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Creme Brulee


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Creme Brulee


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Creme Brulee

The availability of nut milks with kosher certification has meant that crème brulée, the ultimate dairy dessert, can now be made pareve. The lush texture of this recasting suggests the inclusion of heavy cream, but coconut milk is used instead. I love the subtle coconut flavor of this version, not to mention its crackly burnt-sugar topping, and I think you will, too.


  • Ready Time : 0 min


4 Servings


  • 1 14-ounce can full-fat coconut milk (not lite)
  • 1 vanilla bean, split and scraped, or 1 tablespoon vanilla extract
  • 1/3 cup sugar plus more, for the glaze
  • 5 large egg yolks


1. Transfer the coconut milk to a pint measuring cup and stir well to mix the liquid and fat. Add the vanilla bean halves or vanilla extract, and microwave until almost boiling, 1 to 2 minutes, stirring after 1 minute and every 30 seconds thereafter. Alternatively, heat in a small saucepan over medium-low heat until almost boiling. Set aside.

2. Place four 8-ounce ramekins in a small baking dish. Preheat the oven to 350ºF.

3. Fill a medium saucepan, or double boiler bottom, two-thirds full of water and bring to a simmer over medium heat. Place the sugar and eggs in a bowl or double boiler top, and whisk—over but not touching—the simmering water until the yolks begin to lighten and the mixture is no longer gritty. Remove the pods, if using, from the milk and start adding it drop by drop to the yolk mixture, stirring constantly until heated, about 2 minutes. Pour the mixture into the ramekins, transfer to the oven, and pour enough hot water into the baking dish to come halfway up the sides of the ramekins. Bake until set but still jiggly, 40 to 50 minutes. Remove the ramekins from the baking dish, allow to cool on the counter for 1 hour, then chill for at least 3 hours.

4. Sprinkle the surface of the creams with sugar, and with a kitchen blowtorch, caramelize the sugar by moving the flame circularly over the surfaces. Alternatively, preheat the broiler, transfer the sugar-topped creams to a cookie sheet and broil 1 inch from the heat source until caramelized. Watch carefully to ensure that the sugar doesn’t burn. Allow the creams to cool, then chill in the refrigerator for at least 15 minutes before serving.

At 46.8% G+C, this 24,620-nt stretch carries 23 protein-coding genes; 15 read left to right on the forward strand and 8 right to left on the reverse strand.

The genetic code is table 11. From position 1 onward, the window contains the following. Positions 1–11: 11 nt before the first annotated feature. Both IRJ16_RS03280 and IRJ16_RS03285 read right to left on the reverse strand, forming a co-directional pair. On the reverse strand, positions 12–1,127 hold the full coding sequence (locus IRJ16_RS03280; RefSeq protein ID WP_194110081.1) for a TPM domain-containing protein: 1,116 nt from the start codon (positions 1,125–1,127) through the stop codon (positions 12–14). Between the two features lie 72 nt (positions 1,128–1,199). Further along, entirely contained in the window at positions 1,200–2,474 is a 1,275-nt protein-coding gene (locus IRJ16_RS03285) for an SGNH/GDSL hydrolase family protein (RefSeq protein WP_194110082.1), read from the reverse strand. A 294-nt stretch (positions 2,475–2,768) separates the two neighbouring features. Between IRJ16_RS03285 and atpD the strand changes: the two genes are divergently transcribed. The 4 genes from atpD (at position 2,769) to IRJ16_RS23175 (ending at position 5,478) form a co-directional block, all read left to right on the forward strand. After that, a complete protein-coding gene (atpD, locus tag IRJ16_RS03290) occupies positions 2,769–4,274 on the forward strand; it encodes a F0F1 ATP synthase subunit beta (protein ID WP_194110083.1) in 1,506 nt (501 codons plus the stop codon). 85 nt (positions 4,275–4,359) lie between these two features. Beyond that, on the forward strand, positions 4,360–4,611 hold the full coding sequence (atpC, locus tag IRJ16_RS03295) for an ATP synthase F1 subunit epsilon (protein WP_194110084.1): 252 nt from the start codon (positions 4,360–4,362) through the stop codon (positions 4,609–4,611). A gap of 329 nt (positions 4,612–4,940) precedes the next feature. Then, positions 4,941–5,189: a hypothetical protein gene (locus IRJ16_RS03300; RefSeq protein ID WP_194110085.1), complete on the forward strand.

Convert It

For the traditional dairy brulée, substitute heavy cream for the coconut milk and bake for 10 minutes less than indicated.



About Geila Hocherman


Geila Hocherman is the author of Kosher Revolution. She attended La Varenne and has received certificates from Paris's Cordon Bleu and Manhattan's Peter Kump's Cooking School, now the Institute of Culinary Education. She was gourmet food buyer for Bloomingdales, worked as a private kosher caterer, and was a prep-cook at the Food Network. She has also contributed to the former kosher-cooking site, bfruitfull.com.




3 Responses to Creme Brulee

  1. As I am allergic to coconut, I was wondering if I could use MimicCreme in the unsweetened form? It’s a perfect substitute for regular cream, but not sure if it would be a great sub for coconut milk. I could cut it with regular almond milk..Can you give me some suggestions?

  2. This sounds utterly delicious!

  3. avatar says: shulamuna

    This sounds delicious, but waaaaay too complicated. Blowtorch, ramekins and water baths make me want to run away. Someone want to make it for me instead? :)

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